Nassau Valley Vineyards of Lewes is Delaware’s Pioneer Winery

July 1, 2022

In terms of age, Delaware’s wine industry is a baby. And that baby’s mother is Nassau Valley Vineyards co-owner Peggy Raley. 

 Raley and her father Bob almost single-handedly started the Delaware winemaking tradition about 30 years ago, when they planted their vineyard in Lewes and championed legislation to enable commercial winemaking. 

 Delaware had long been a state where it was illegal to operate a small-scale alcohol-producing facility – likely a holdover from more puritanical times. Raley, a Delaware-native, originally left home to globetrot and pursue a career in the wine industry. She ended up working for Les Amis du Vin International and The Friends of Wine magazine for several years. Eventually, citing the Delaware “sand in her shoes” that she never got out, she returned home to the beaches in the 1980s and vowed to bring winemaking with her. The Delaware vintner and her father planted their first grapes in 1987, helped change the laws in 1991 and opened the doors of Nassau Valley Vineyards in 1993. 

“I drafted the legislation that the General Assembly ended up passing – it essentially created what is known as farm wineries in the state,” she said. “The legislation actually ended up opening the door for the entire craft beverage industry here. The manufacturing and reselling clause that was passed through was done in a way that didn’t break down the three-tier system (of Delaware’s alcohol distribution policy). So other craft brewers began popping up after that.”

Raley notes the old legislation truly had been the only barrier for Delaware winemaking. The state’s growing conditions, she said, are excellent.

“Our conditions are very conducive to growing grapes,” she said. “Our soil, especially in the southern part of the state, is sandy, which grapevines love. Our proximity to the Delaware Bay and Atlantic Ocean also makes for a nice temperate growing climate.”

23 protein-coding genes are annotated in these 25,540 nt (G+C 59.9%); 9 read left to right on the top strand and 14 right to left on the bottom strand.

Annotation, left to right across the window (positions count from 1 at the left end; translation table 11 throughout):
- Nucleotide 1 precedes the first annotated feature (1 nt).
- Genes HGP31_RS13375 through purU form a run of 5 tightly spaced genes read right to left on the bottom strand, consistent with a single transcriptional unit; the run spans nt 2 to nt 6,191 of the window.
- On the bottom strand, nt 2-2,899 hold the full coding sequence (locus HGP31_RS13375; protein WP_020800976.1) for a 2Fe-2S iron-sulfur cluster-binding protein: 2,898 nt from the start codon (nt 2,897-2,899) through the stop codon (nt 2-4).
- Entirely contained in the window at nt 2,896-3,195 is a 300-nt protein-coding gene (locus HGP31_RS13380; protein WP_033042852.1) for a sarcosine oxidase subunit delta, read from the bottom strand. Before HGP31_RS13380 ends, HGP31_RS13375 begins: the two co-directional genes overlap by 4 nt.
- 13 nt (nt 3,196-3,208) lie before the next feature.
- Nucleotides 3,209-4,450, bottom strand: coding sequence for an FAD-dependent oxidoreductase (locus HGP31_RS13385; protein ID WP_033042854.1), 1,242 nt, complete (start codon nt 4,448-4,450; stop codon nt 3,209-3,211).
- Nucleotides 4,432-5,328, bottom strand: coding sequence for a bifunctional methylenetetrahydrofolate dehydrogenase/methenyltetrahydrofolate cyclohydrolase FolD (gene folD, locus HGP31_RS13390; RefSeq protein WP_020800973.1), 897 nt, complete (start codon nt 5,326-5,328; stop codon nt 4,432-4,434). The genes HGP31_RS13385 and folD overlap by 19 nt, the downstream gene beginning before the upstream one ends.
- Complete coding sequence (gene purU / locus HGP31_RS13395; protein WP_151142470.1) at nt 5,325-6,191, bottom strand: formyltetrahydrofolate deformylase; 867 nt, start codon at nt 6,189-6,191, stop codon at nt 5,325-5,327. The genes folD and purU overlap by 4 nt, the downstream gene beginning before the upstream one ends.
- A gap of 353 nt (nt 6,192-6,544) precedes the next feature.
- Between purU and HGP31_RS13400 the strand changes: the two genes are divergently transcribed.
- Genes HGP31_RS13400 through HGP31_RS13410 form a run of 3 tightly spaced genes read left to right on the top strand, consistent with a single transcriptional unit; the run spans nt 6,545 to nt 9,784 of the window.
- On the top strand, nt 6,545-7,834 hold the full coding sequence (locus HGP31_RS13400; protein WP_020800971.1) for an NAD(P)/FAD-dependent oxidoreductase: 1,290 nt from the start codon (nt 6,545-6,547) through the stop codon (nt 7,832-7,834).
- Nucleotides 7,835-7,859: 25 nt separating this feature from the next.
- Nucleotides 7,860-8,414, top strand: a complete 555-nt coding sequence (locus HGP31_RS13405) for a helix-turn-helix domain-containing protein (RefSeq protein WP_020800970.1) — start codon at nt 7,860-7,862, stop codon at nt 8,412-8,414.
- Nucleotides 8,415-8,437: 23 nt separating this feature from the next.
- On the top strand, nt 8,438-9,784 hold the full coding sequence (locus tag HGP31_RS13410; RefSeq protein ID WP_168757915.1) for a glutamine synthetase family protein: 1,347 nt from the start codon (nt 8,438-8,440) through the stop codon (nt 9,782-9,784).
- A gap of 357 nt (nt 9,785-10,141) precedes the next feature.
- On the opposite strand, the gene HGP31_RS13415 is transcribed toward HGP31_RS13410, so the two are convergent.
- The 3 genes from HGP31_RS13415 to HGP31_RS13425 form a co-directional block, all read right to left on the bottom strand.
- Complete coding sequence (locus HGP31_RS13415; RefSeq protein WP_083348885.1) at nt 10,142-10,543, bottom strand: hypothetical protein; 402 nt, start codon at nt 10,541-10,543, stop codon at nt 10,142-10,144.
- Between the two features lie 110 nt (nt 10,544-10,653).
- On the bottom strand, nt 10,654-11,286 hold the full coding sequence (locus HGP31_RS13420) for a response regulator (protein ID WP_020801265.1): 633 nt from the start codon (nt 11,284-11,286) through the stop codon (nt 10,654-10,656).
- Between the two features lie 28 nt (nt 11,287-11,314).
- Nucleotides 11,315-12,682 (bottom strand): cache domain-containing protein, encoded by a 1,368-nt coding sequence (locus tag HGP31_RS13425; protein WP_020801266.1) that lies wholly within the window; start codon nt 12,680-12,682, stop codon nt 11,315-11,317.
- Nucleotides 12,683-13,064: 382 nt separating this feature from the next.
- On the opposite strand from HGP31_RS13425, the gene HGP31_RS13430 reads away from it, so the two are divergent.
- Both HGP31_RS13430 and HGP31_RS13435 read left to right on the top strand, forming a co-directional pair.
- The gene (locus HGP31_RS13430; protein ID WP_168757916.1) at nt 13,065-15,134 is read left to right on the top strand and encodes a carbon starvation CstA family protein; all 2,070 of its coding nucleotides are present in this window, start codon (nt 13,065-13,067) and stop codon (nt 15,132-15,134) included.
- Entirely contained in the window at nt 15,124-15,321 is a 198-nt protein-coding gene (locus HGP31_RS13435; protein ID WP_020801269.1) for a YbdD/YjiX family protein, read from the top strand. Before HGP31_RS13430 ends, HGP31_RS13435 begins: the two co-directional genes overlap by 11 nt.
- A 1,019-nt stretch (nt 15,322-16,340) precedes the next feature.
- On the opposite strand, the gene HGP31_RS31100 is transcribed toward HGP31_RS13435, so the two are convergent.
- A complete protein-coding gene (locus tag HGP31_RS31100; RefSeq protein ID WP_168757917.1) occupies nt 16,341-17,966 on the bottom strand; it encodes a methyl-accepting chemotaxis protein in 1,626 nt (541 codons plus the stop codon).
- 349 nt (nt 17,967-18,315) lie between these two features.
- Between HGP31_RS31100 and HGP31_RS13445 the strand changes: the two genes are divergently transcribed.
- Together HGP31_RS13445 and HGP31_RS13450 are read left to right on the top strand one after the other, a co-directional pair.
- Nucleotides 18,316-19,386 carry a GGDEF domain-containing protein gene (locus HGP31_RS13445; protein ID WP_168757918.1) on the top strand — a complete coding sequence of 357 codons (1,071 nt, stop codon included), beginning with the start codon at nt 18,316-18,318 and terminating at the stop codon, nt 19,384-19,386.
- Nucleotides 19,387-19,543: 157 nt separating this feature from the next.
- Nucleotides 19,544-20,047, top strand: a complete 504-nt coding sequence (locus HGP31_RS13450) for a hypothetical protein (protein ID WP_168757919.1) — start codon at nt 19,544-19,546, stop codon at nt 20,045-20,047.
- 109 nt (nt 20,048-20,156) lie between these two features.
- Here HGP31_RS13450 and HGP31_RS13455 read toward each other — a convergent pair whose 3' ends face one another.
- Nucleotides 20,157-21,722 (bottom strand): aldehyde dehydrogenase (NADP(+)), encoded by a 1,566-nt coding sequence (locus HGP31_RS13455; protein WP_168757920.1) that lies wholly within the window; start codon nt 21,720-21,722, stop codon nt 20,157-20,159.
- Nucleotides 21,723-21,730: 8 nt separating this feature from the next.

Nassau Valley Vineyards has thrived since its opening. The operation quickly increased its menu of 14 different wines and has achieved an extensive collection of awards to drape around their bottlenecks. 

“We’re at over 600 medals from various international competitions,” Raley said. “We’ve earned the respect of the wider wine world itself. I still have people say all the time, ‘It can’t be as good as the wine from the typical regions, because it’s from Delaware.’ But it is.”  

Ramping up production over the years, Raley said her facility now produces between 3,800 and 5,000 cases per year depending on growing conditions. Many of the grape varieties are grown on their farm, but some are trucked in from other parts of Delmarva. 

“We grow cabernet sauvignon, merlot, cabernet franc, petit Verdot and chardonnay – so we’re concentrating on the traditional European varieties,” she said. “We contract for a few hybrids from other growers on the Eastern shores of Virginia and Maryland. We get some things shipped in from the Finger Lakes as well, but all the wine is actually made here.” 

More Than Wine

Like most craft beverage facilities, Nassau Valley Vineyards quickly became a destination. In addition to selling its high-quality wine, the vineyard offers tours, serves as an event venue and holds a regularly scheduled farmer’s market.

“We weren’t even open a full calendar year before a couple came in and asked if they could get married here,” said Raley. “I was like, ‘You want to do what?’ But we kept getting requests. We started holding ceremonies outside in tents and even in the wine cellar. Things got crowded quickly, though, so we first built a 3,600-square-foot space and later an additional 8,400-square-foot event center, and it’s been an important part of our businesses ever since the beginning. We’re one of the few places at the beach that can accommodate over 300 people in an interior building.”

 The farmer’s market came more recently.

“About five years ago, we started hosting them every Sunday during the growing season,” said Raley. “All kinds of local growers, artisans and crafters show up for it, and it’s a great time. We have a sangria bar, live music, winery tours and art shows. For a lot of local folks – and visitors – it’s their Sunday hang. COVID-19 threw things for a bit of a loop, but we slowly started to reintroduce everything while observing restrictions.”

As for the future, Raley, who now runs the vineyards with her sister and business partner Suzette Hopkins, says she plans to grow and refine the young Delaware vintners’ tradition.

“Tastes have changed in recent years, and a lot more people want to be aware of exactly where what they’re eating and drinking comes from,” she said. “When I first opened, I scarcely saw anyone under 30 come through the door, but the demographics have shifted. People are very excited about trying out and enjoying local wineries and breweries.”